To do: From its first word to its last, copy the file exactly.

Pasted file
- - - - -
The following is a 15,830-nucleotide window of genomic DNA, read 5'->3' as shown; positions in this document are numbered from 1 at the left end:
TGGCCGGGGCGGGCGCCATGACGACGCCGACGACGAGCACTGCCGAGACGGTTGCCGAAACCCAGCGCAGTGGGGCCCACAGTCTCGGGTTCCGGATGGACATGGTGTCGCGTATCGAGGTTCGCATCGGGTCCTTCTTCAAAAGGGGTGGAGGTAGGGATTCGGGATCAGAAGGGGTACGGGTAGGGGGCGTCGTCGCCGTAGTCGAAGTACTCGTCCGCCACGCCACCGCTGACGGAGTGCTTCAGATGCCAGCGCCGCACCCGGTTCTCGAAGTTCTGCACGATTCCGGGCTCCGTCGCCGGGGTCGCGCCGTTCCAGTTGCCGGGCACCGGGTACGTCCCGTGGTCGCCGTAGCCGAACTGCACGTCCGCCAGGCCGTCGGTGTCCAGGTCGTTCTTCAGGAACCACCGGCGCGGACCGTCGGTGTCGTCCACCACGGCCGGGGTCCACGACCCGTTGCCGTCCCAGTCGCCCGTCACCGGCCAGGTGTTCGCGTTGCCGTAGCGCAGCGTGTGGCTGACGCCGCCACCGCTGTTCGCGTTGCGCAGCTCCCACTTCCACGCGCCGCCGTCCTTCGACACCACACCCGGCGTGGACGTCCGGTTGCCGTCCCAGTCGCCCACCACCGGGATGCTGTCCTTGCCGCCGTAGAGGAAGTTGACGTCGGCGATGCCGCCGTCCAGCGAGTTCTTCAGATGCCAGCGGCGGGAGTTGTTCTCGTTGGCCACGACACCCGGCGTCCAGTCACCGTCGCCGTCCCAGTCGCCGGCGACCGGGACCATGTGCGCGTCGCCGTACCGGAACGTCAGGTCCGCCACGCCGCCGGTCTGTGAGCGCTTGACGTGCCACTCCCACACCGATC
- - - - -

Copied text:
The following is a 15,830-nucleotide window of genomic DNA, read 5'->3' as shown; positions in this document are numbered from 1 at the left end:
TGGCCGGGGCGGGCGCCATGACGACGCCGACGACGAGCACTGCCGAGACGGTTGCCGAAACCCAGCGCAGTGGGGCCCACAGTCTCGGGTTCCGGATGGACATGGTGTCGCGTATCGAGGTTCGCATCGGGTCCTTCTTCAAAAGGGGTGGAGGTAGGGATTCGGGATCAGAAGGGGTACGGGTAGGGGGCGTCGTCGCCGTAGTCGAAGTACTCGTCCGCCACGCCACCGCTGACGGAGTGCTTCAGATGCCAGCGCCGCACCCGGTTCTCGAAGTTCTGCACGATTCCGGGCTCCGTCGCCGGGGTCGCGCCGTTCCAGTTGCCGGGCACCGGGTACGTCCCGTGGTCGCCGTAGCCGAACTGCACGTCCGCCAGGCCGTCGGTGTCCAGGTCGTTCTTCAGGAACCACCGGCGCGGACCGTCGGTGTCGTCCACCACGGCCGGGGTCCACGACCCGTTGCCGTCCCAGTCGCCCGTCACCGGCCAGGTGTTCGCGTTGCCGTAGCGCAGCGTGTGGCTGACGCCGCCACCGCTGTTCGCGTTGCGCAGCTCCCACTTCCACGCGCCGCCGTCCTTCGACACCACACCCGGCGTGGACGTCCGGTTGCCGTCCCAGTCGCCCACCACCGGGATGCTGTCCTTGCCGCCGTAGAGGAAGTTGACGTCGGCGATGCCGCCGTCCAGCGAGTTCTTCAGATGCCAGCGGCGGGAGTTGTTCTCGTTGGCCACGACACCCGGCGTCCAGTCACCGTCGCCGTCCCAGTCGCCGGCGACCGGGACCATGTGCGCGTCGCCGTACCGGAACGTCAGGTCCGCCACGCCGCCGGTCTGTGAGCGCTTGACGTGCCACTCCCACACCGATC